To generate understanding and implementation of the UN Guiding Principles (GPs) on Business and Human Rights, we funded a project to translate guidance material and practical examples on the GPs into foreign languages. This will help to offset the massive deficit in materials in languages other than English and to satisfy the demand from businesses, civil society and governments across the non-English-speaking world. In Cambodia we funded a project to raise awareness and understanding of the GPs among garment manufacturers, a sector of the economy that generates a lot of human rights concern.
Freedom of expression
In Brazil we supported personal safety training for journalists to help them create a more sustainable safety environment in the Brazilian media. In Mexico we are funding work to strengthen the investigative capacities of the Special Federal Prosecutor’s Office for Crimes against Freedom of Expression (FEADLE) through capacity-building. The project aims to support at least four stalled federal investigations of crimes against journalists. In Rwanda we funded work to promote greater contact between Rwandan civil society and the government. The aim is to facilitate discussions about government compliance with the UN Universal Periodic Review recommendations and to spark a debate in public opinion on issues related to democracy and the rule of law.
Global torture prevention
In 2012, we supported the Association for the Prevention of Torture (APT) to work in 11 target countries to promote the ratification and implementation of the Convention against Torture and its Optional Protocol and the criminalisation of torture through the law and in practice. APT carried out activities in Brazil, Colombia, Honduras, Lebanon, Nepal, Philippines, Senegal, South Africa, Tajikistan, Tunisia and Uganda.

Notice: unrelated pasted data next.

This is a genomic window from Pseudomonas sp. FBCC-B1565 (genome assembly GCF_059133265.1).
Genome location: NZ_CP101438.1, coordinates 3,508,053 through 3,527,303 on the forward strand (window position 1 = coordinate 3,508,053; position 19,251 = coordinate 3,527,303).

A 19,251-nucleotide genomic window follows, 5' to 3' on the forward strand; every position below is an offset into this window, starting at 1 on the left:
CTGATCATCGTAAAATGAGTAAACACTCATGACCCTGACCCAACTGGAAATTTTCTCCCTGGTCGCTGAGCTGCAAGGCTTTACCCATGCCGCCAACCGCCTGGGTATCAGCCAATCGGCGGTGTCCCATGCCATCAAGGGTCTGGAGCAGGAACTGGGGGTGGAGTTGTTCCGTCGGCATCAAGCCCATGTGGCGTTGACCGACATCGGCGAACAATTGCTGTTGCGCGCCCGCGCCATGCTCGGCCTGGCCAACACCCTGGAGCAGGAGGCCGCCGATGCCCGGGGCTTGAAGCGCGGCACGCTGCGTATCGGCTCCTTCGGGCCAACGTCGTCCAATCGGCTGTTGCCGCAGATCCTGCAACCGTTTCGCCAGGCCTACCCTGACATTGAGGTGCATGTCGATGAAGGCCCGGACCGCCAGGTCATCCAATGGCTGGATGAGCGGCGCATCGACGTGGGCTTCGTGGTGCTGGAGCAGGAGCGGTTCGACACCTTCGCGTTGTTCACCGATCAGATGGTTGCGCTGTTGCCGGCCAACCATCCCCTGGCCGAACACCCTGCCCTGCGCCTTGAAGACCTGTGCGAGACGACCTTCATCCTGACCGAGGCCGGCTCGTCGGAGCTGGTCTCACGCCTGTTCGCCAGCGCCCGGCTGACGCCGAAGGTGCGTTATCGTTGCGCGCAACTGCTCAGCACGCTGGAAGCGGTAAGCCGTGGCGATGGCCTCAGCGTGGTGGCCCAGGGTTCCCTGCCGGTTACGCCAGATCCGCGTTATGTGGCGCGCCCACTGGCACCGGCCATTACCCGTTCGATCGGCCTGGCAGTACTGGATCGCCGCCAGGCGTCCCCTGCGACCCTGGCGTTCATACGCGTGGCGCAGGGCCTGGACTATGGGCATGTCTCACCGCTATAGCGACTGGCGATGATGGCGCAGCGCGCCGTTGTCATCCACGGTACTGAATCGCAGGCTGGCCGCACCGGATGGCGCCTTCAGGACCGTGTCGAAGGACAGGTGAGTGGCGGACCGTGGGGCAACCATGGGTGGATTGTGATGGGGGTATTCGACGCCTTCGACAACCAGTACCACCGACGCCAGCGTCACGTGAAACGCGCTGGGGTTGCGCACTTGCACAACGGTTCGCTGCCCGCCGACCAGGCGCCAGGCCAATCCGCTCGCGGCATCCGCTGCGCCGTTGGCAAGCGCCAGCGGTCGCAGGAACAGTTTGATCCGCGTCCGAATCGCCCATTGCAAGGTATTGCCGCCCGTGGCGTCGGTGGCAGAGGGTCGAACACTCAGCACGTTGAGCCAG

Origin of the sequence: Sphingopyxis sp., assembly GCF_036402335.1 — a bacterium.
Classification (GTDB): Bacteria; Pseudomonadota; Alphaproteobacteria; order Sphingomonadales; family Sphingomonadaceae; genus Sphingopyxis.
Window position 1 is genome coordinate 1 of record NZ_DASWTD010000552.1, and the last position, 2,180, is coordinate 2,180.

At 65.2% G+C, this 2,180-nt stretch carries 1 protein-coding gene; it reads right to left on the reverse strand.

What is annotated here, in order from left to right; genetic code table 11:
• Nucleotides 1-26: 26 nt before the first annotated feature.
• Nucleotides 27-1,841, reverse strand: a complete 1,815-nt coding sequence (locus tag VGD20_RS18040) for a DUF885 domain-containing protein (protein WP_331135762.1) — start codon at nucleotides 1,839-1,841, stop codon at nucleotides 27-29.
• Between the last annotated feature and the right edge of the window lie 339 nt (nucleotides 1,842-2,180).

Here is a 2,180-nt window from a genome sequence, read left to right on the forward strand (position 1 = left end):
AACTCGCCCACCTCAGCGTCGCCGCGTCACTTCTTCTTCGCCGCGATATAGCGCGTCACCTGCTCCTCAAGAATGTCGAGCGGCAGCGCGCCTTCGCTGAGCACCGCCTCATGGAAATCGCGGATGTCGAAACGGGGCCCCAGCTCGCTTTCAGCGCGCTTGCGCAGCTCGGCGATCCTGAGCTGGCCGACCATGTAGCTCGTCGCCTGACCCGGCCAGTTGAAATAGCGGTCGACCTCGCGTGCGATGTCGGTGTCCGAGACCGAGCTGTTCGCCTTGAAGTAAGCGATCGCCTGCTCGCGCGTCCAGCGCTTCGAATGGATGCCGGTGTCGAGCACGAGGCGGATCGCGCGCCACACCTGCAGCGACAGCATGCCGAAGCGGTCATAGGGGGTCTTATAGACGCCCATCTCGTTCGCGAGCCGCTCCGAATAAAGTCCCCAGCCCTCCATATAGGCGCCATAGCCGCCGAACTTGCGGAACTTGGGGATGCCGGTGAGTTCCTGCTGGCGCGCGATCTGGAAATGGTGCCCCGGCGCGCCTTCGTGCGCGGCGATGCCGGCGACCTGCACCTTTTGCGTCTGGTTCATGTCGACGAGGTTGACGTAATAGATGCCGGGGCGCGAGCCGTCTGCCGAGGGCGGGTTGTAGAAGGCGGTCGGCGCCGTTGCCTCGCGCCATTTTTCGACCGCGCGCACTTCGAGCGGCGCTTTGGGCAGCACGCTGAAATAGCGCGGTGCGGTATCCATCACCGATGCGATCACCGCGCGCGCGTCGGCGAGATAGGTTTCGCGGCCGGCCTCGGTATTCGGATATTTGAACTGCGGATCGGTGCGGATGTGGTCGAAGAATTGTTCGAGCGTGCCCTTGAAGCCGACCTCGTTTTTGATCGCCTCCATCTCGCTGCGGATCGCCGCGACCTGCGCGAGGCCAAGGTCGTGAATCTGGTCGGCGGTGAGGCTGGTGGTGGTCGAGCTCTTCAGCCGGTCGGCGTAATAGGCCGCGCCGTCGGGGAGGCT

The HRDP is a flexible resource that allows us to deploy funding where it can have the most impact, and projects are not always linked to specific thematic priorities. For example, we contributed in 2012 to the Lifeline Fund, which is run by a consortium of international NGOs. Our contribution supported the fund’s work to provide emergency assistance worldwide to human rights defenders at risk of repression and harassment in the course of their work.
Other sources of funding for human rights work
In addition to the HRDP, other FCO programme funds also support different elements of human rights and democracy work.
For example, the FCO-led Arab Partnership Participation Fund (APPF) works with reforming governments, parliaments, civil society and the media to help deliver our long-term vision of a stable, prosperous Middle East and North Africa region. The APPF works in three main areas, all with close links to human rights:
- political participation;
- public voice and freedom of expression; and
- good governance (better access to justice and support for civil society initiatives to strengthen the rule of law transparency, integrity and tackling corruption).
The Reuniting Europe Programme also funds projects with human rights elements and supports Turkey and the Western Balkan countries with the reforms necessary for EU accession or closer partnership with the EU. It focuses on building stable institutions guaranteeing democracy, the rule of law, human rights and the respect for and protection of minorities.
In addition, embassies and high commissions often support human rights projects through their own bilateral programme funds, and the FCO provides grant-in-aid funding for the Westminster Foundation for Democracy. Further information is available at GOV.UK